When choosing potential colleges for his acting future Matt didn’t take much time to look.  He became familiar with Fredonia through visits he made with friends while in high school.  “I didn’t really put the needed time into college searching,” Matt said.  While he somewhat regrets not looking more into this, he sees Fredonia as a blessing in disguise.

He started as a theater major and instantly fell in love with the program.  “People are what make this school,” he said.  “They are just so nice, welcoming, accommodating and accepting.  I was always terrified of auditioning because I would just get very nervous.  When my nerves, go, I start to stutter and that makes me more nervous,” Matt said.  Overcoming his stutter to get into the theater program was one of many steps he took toward self-improvement.

Aside from his stage roles, Matt is involved in other activities on campus as well.  He has been involved in another performance group, the Guerillas, for a few years now.  Since high school, he always wanted to be involved in an a capella group.  His time with the group has allowed him to expand his performance skills and utilize his previous passion of music.  He’s also a member of Alpha Psi Omega, an upperclassman honor society for theater students.  Another resource Matt utilized to help his speech is the Youngerman Center.  This on-campus speech clinic offers therapy to those who inquire.  At first he was not interested in this prospect.  “I did not want to think of my stutter as a handicap,” he said.  He slowly changed this view after his fluency began to take a tumble.

By his junior year he finally decided to inquire.  He made an appointment with one of their specialists and started the process of speech recovery.  These classes acted as a “refresher” course for him.  Combined with his theater lessons, he created his own sort of speech therapy.  One of his future missions is to open a theater therapy clinic to further assist those with stutters and impairments as a way to give back to the art that helped him so much.

Stuttering Treatment

A researcher at Michigan State University, East Lansing, is hopeful that a recent grant from the National Institute on Deafness and Other Communication Disorders will lead to the development of better treatment options for children who stutter. 

Chang, PhD,CCC-SLP, assistant professor of communicative sciences and disorders, will use the $1.8 million grant to conduct a five-year longitudinal study on brain development in children who stutter.  She and colleagues will begin following the children’s development when they are between ages 4 and 6.  The goal is to find clues that explain how stuttering differs between males and females.

“Previous studies have shown that girls are more likely to recover from childhood stuttering,” Dr. Chang said.  “We know that at 2 to 4 years of age, boys and girls stutter more equally.  For some reason, there’s a change that occurs when they are 4-6 years old.  The girls start to recover within about two years, and often boys do not.”

She will study brain scans of the children to see whether development differs between genders to enable some to recover and others to go on to have chronic stuttering for the rest of their lives.

“This work will hopefully change the face of stuttering diagnosis and treatment,” she said.  “It’s the first series of studies to identify neural reasons for early childhood stuttering and gender differences that lead to recovery or persistence of stuttering.” 

Stuttering effects approximately 5 percent of children during the early stages of speech acquisition.  Many children recover naturally, but some do not, leaving about 1 percent of the population with chronic developmental stuttering.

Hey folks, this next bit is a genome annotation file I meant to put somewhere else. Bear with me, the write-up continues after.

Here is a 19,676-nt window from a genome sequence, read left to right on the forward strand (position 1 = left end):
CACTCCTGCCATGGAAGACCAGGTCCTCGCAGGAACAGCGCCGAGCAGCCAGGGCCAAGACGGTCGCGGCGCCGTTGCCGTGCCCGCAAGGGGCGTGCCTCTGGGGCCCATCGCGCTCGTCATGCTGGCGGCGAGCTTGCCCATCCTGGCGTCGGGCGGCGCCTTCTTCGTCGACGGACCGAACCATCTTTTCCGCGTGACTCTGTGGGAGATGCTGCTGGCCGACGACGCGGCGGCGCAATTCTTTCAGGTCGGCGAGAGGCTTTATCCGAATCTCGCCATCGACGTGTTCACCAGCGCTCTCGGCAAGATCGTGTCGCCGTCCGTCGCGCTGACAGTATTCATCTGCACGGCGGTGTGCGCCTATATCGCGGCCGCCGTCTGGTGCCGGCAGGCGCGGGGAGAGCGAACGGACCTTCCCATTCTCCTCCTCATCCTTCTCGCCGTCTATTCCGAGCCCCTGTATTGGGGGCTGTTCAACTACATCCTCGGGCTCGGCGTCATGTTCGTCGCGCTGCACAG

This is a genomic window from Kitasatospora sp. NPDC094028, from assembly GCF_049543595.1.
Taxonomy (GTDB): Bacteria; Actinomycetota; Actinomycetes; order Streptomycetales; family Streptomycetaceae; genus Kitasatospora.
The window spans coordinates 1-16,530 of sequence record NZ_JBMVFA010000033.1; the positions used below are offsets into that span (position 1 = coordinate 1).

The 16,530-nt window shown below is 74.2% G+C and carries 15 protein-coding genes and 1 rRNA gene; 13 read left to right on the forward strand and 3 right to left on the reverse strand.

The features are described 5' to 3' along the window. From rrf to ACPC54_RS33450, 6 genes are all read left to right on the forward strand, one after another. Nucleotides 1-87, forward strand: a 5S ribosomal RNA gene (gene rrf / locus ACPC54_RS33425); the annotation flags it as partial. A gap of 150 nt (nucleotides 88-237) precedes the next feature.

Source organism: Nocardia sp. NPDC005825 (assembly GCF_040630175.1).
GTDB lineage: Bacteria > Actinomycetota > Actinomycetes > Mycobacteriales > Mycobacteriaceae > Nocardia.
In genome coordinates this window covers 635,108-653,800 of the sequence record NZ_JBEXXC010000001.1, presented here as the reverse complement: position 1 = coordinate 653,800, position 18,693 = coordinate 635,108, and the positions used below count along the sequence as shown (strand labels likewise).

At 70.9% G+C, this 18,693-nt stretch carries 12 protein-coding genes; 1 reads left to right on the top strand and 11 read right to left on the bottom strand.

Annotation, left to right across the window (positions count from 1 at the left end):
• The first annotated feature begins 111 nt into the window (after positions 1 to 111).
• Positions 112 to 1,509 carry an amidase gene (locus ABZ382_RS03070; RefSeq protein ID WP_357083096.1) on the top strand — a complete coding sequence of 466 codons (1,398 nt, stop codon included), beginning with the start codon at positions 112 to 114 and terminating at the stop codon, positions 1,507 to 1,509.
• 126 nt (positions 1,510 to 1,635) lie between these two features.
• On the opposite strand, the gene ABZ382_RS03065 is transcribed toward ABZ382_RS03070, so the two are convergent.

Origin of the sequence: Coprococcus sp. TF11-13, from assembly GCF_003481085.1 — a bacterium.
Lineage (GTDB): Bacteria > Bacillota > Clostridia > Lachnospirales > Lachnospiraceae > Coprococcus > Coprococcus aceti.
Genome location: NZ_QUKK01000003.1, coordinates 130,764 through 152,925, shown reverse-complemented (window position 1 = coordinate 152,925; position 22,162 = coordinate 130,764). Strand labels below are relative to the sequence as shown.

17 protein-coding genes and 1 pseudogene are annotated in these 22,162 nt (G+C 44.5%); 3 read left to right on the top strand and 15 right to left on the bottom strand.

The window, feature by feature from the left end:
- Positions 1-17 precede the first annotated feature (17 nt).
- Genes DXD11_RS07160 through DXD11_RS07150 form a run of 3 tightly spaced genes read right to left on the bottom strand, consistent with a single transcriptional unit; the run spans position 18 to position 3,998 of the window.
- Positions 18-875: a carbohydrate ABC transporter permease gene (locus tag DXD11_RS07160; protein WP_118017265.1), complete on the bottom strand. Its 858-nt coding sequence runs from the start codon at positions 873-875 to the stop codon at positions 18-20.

“This is a speech disorder that is notoriously difficult to treat,” Dr. Chang said.  It can be debilitating for some people who might experience social or occupational rejection.

“There is a misperception that stuttering is caused by anxiety, that it is behavioral,” she stated.  “In the vast majority of cases, stuttering is not due to a psychiatric condition or low IQ.  We have strong evidence now that stuttering is caused by subtle neural deficits that disrupt interactions between different parts of the brain that are critical for fluid speech production.”

Her interest in the research comes from her training as a speech-language pathologist.  Her doctoral and postdoctoral research allowed her to conduct brain-imaging studies using MRI on children and adults who stutter.  Now she’s hoping to take stuttering research to a new level to help parents and children.

“Parents will be able to see their child’s brain growth in this study, and they will be contributing to treatment solutions for people who stutter,”  she said.  “We expect to learn more about the causes of this speech disorder and better ways to diagnose, prevent and treat it.”

The researchers are seeking participants for the study.  Parents who decide to participate can receive payment to offset time involved and to help with transportation costs.  In addition, the research team provides speech, language, hearing and IQ testing at no cost.  Children will be able to take home a picture of their brain.  The team will explain all procedures, including tests, risks and benefits.

Parents who have a child between the ages of 3 to 8 who stutters can obtain information about the study by calling (517) 884-2257 or (517) 432-1264.

This article posted in ADVANCE for Speech-Language Pathologists and Audiologists on Dec. 1, 2010.

New Phone Relay Service

A new free relay service allows people with speech and voice disorders to place telephone calls using their own voices or augmentative and alternative communication devices.

The speech-to-speech (STS) relay system is provided by the Federal Communication Commission.  It was created by Speech Communication Assistance by Telephone, Inc., a nonprofit founded by Robert Segalman, whose cerebral-palsy-related voice difficulties hamper his ability to communicate by telephone.

STS allows a person to speak with a communiction assistant, who revoices the words of the caller for the person on the other end of the call.  Assistants are specially trained to understand the speech of callers with a variety of conditions affecting clarity of speech, including cerebral palsy, Parkinson’s disease, multiple sclerosis, amyotrophic lateral sclerosis, muscular dystrophy, stuttering, laryngectomy, and stroke.

For more informatrion about STS, visit

When I tried to visit the above website, it said to check back soon.  Hopefully it will be available soon.